The history of hi-fi in movies is not a long one but there have been some notable examples; the Nakamichi cassette deck seductively spinning a tape on 9 ½ Weeks, the TEAC reel to reel that steals the scene in Pulp Fiction and – most recently – the appearance of a Manley Stingray II amplifier in Another Round, winner of the Best International feature film Oscar in April this year. It’s not hard to see why director Thomas Vinterberg would have chosen it, on style terms alone the Stingray is a distinctive piece of kit even before the glass starts to glow. I was struck by the way that the front of the amp, where the controls are, appears to be floating with the only visible legs being at either end of the diamond-shaped chassis. This is achieved by having the weight of the mains and output transformers at the back on the other two legs which counterbalances the front.
The Stingray II is an integrated amplifier with four EL84 output tubes per channel that can be run in triode or ultra-linear modes, the former specced at 20 Watts and the latter push-pull arrangement doubling the output. This tube is not found in many amplifiers today but made its name in one of the classic tube amplifiers of yore; the Leak Stereo 20 where a single pair of EL84s per channel delivered a sound that continues to charm listeners to this day. The Stingray II is more powerful and has a significantly wider range of features including inputs and outputs on the flanks either side of the controls. One of these is a minijack input for smartphones and computers and the other a 1/4” headphone jack. This last connects to the output from the output transformers and is a fine headphone amplifier, especially in triode mode.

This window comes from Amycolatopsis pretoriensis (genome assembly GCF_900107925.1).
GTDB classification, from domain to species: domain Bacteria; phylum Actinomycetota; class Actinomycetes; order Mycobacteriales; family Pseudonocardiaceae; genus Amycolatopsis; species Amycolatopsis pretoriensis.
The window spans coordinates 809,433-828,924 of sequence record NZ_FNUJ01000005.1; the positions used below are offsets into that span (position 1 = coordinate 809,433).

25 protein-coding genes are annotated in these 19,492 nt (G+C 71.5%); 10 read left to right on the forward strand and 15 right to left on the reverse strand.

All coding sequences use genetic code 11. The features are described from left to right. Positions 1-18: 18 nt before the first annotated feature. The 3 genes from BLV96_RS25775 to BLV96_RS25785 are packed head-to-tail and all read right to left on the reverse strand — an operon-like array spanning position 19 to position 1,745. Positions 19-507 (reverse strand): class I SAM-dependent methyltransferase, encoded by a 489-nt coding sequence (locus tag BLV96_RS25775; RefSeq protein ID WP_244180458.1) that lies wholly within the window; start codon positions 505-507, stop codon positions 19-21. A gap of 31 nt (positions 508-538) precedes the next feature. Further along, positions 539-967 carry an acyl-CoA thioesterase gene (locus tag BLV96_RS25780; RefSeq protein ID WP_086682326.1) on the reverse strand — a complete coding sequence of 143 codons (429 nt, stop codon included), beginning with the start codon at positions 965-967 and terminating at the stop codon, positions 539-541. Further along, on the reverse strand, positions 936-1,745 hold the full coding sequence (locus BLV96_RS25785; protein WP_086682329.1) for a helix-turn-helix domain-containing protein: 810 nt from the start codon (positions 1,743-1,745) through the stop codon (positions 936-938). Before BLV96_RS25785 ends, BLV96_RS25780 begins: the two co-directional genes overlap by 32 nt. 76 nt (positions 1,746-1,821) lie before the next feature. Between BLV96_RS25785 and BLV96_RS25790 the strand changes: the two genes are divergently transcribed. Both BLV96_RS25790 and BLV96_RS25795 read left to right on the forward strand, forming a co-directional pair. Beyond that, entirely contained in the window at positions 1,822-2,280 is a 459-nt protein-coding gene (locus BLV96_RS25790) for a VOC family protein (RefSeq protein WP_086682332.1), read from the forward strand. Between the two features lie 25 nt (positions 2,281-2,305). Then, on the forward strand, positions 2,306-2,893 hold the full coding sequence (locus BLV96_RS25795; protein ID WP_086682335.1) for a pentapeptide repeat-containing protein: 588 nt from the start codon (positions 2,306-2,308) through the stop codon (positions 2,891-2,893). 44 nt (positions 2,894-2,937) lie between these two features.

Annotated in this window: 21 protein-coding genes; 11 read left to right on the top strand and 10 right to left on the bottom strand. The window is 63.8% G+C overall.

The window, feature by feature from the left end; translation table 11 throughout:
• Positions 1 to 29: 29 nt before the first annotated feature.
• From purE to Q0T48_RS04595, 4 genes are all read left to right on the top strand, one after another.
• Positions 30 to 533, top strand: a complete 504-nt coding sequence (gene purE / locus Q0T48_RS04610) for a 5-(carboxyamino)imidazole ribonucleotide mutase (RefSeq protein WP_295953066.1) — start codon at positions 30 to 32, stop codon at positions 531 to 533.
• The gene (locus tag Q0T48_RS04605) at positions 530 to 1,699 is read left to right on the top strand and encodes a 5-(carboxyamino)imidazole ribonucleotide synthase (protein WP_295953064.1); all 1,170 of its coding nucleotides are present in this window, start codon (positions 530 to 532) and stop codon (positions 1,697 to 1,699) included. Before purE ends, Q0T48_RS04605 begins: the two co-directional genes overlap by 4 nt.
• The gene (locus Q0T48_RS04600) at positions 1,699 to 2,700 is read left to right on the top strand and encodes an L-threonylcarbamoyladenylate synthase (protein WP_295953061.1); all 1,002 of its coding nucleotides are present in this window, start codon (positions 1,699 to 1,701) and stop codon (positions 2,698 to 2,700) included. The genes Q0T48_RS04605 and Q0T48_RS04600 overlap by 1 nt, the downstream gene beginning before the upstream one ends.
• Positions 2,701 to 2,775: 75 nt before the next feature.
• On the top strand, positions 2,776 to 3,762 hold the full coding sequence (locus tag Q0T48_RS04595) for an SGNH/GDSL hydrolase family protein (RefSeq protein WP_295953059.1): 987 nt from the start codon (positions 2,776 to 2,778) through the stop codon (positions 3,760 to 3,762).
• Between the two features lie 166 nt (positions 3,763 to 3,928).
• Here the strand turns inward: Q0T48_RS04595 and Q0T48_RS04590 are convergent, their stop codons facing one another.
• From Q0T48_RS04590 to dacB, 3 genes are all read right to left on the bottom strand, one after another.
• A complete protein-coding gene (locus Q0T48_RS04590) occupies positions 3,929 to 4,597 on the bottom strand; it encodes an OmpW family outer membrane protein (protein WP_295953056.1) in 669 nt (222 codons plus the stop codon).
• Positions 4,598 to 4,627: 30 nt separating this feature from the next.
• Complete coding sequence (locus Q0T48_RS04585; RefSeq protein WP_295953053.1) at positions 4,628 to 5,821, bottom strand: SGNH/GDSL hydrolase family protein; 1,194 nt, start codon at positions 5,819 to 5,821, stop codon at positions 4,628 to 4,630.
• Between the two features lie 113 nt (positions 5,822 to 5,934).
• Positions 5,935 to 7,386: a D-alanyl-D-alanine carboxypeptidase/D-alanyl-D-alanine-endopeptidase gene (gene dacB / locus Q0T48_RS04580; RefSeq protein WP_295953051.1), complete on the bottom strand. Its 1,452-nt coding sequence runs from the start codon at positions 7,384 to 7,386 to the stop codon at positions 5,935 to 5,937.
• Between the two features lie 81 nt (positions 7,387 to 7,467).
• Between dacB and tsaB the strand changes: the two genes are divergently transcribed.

A processor under the bonnet allows the Stingray II to be controlled remotely by either RF or IR commands, the walkie-talkie style handset can be run in either mode and allows operation from another room should the urge take you. Despite (or because of) its substantial size, this handset is quite nice to use, one of the few that’s designed for those with less than dainty digits, and if you look hard you’ll find most of the controls you need. Unlike many modern tube amps the Stingray II doesn’t have an auto bias system, instead there is a multi-meter and screwdriver in the box alongside clear instructions on how to set the current going through each tube. I gave this a go and found that the bias was close to the required 250mV on each, fine tweaking of each allowed it to be set precisely and quickly.
One of the quirks of the Stingray II chassis shape is that the socketry is on the back of either flank, which means that cables stick out at 45 degrees and those for left and right channels are quite far apart. If your interconnects aren’t attached to one another that’s not really a problem, but it does make for a more cable rich appearance that some might find an aesthetic challenge. There are three line inputs on RCA only alongside a record loop which effectively forms a fourth input and can be selected with the arcanely marked ‘insert’ button on the remote. The minijack on the front forms another input of course. The way this amp looks can be changed by altering the display which can be dimmed permanently or timed out after a specified duration, you can even select ‘starlight’ mode where you can choose how many of the LEDs twinkle “in a (mostly) random sequence”. Cool.